Base population and projection model

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This edition of Projections of the Aboriginal Population and Households in Canada takes as a starting point the 2011 National Household Survey microdata file. These data were adjusted to reflect the institutional population, net undercoverage, and incompletely enumerated Indian reserves and Indian settlements. Additional information, particularly on registration categories 6(1) and 6(2) for Registered Indians, was also added to this database through record linkage. Following these adjustments, the Demosim base population is estimated at 34,273,000, including 1,502,000 people with an Aboriginal identity (see Table 1).

The population projection was produced using Demosim. Demosim is a microsimulation model that has been used in the past to prepare the documents Projections of the Diversity of the Canadian Population, 2006 to 2031 (Statistics Canada 2010) and Population Projections by Aboriginal Identity in Canada, 2006 to 2031 (Statistics Canada 2011). This model can simultaneously project a large number of population characteristics in addition to Aboriginal identity, registered Indian status and registration category. These characteristics notably include age, sex, place of residence, place of birth, visible minority group, religion, education and head-of-household status. However, this report addresses only those results relating to characteristics more specifically associated with Aboriginal populations.

To project these population characteristics, Demosim models a variety of demographic and non-demographic events. The projection process therefore considers not only fertility, mortality and migration (internal and international), but also registration on the Indian Register over an individual's lifetime, intergenerational transmission of registered Indian status as well as changes that can arise from one generation to the next or during a person's lifetime with regard to the Aboriginal group reported (also referred to as the "ethnic mobility of Aboriginal people"). The projection also takes into account marital status, changes in education level, religious mobility and linguistic mobility. These events are projected on the basis of characteristics relevant to their projection.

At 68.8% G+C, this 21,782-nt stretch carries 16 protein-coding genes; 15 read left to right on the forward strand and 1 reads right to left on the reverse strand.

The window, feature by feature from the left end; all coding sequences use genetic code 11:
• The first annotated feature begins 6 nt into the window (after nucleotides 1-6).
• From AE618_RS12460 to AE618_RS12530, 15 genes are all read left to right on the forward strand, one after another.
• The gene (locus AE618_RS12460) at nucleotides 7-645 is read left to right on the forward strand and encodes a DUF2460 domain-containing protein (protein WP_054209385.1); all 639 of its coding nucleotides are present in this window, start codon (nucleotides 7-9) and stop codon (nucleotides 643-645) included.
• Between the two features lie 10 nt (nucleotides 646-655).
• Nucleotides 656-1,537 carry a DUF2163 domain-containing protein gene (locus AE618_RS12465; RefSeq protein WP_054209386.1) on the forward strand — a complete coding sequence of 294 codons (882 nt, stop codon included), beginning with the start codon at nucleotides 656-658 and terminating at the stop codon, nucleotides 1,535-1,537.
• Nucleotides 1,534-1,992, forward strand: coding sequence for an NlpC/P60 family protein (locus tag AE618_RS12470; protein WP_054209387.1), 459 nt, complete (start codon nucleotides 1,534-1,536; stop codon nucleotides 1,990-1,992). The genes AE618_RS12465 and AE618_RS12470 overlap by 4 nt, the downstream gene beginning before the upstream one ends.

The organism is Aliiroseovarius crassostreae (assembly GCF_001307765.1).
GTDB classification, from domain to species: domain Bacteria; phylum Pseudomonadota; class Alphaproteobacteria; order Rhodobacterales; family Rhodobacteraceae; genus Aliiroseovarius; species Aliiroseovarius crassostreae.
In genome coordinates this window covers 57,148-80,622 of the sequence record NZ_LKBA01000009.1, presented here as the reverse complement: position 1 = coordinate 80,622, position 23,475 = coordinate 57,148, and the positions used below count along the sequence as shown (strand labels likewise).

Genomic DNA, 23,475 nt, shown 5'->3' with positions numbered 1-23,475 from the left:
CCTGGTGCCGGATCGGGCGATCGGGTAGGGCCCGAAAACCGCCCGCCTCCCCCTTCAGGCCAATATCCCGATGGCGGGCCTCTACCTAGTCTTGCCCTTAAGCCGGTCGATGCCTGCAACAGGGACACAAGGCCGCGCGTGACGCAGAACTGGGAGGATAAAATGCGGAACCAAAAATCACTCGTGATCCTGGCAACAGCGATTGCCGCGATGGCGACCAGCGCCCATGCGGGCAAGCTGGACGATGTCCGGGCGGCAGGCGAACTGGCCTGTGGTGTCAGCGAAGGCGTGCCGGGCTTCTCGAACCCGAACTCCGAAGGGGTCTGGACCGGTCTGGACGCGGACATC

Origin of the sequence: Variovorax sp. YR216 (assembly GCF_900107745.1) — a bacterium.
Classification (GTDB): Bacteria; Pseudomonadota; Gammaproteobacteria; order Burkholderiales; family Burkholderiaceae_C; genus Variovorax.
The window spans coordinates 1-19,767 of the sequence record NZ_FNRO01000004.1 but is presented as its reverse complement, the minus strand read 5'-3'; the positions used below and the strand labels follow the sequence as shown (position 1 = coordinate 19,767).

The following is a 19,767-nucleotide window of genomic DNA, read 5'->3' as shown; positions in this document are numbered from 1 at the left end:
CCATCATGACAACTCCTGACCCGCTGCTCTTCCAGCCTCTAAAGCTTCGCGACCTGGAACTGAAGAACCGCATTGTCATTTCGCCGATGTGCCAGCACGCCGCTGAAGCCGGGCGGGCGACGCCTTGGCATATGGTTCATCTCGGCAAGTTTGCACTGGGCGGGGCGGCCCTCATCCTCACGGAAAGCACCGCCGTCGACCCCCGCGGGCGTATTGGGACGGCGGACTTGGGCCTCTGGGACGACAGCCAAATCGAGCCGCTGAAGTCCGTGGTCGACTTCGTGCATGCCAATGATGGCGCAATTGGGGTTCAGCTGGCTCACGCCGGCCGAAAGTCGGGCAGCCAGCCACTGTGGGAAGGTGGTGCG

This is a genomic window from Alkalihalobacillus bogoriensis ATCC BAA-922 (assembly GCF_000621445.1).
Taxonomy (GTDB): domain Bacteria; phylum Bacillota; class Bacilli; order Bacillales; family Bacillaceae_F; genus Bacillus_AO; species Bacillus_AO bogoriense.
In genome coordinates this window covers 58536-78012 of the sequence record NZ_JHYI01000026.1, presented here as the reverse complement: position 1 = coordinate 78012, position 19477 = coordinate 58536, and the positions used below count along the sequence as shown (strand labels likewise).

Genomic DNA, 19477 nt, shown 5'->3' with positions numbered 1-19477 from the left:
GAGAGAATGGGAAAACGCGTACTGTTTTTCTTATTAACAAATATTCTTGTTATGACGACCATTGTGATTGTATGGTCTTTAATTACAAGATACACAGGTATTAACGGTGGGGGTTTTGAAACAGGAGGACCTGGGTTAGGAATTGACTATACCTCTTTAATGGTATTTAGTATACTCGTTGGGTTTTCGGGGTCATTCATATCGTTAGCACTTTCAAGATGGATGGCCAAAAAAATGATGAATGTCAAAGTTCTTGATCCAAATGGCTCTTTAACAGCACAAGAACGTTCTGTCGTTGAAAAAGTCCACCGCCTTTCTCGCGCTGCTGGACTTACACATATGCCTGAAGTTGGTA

The data sources and methods used as a basis to project these components are described in a separate report, which accompanies this publication (see Box 1). The assumptions and scenarios selected for these projections are nonetheless described in this report (see section "Projection assumptions and scenarios") as they constitute a key element in interpreting and understanding the results.

Box 1For more information on the base population and methodology used in the Projections of the Aboriginal Population and Households in Canada, 2011 to 2036

Readers interested in learning more about Demosim and the methods and data sources used in Projections of the Aboriginal Population and Households in Canada, 2011 to 2036 should refer to the publication Demosim: An Overview of Methods and Data Sources. This new publication includes a general description of how Demosim works, the data used to establish the base population for these projections, as well as the data sources and methods for each component of the model. It is the methodological complement to this report.

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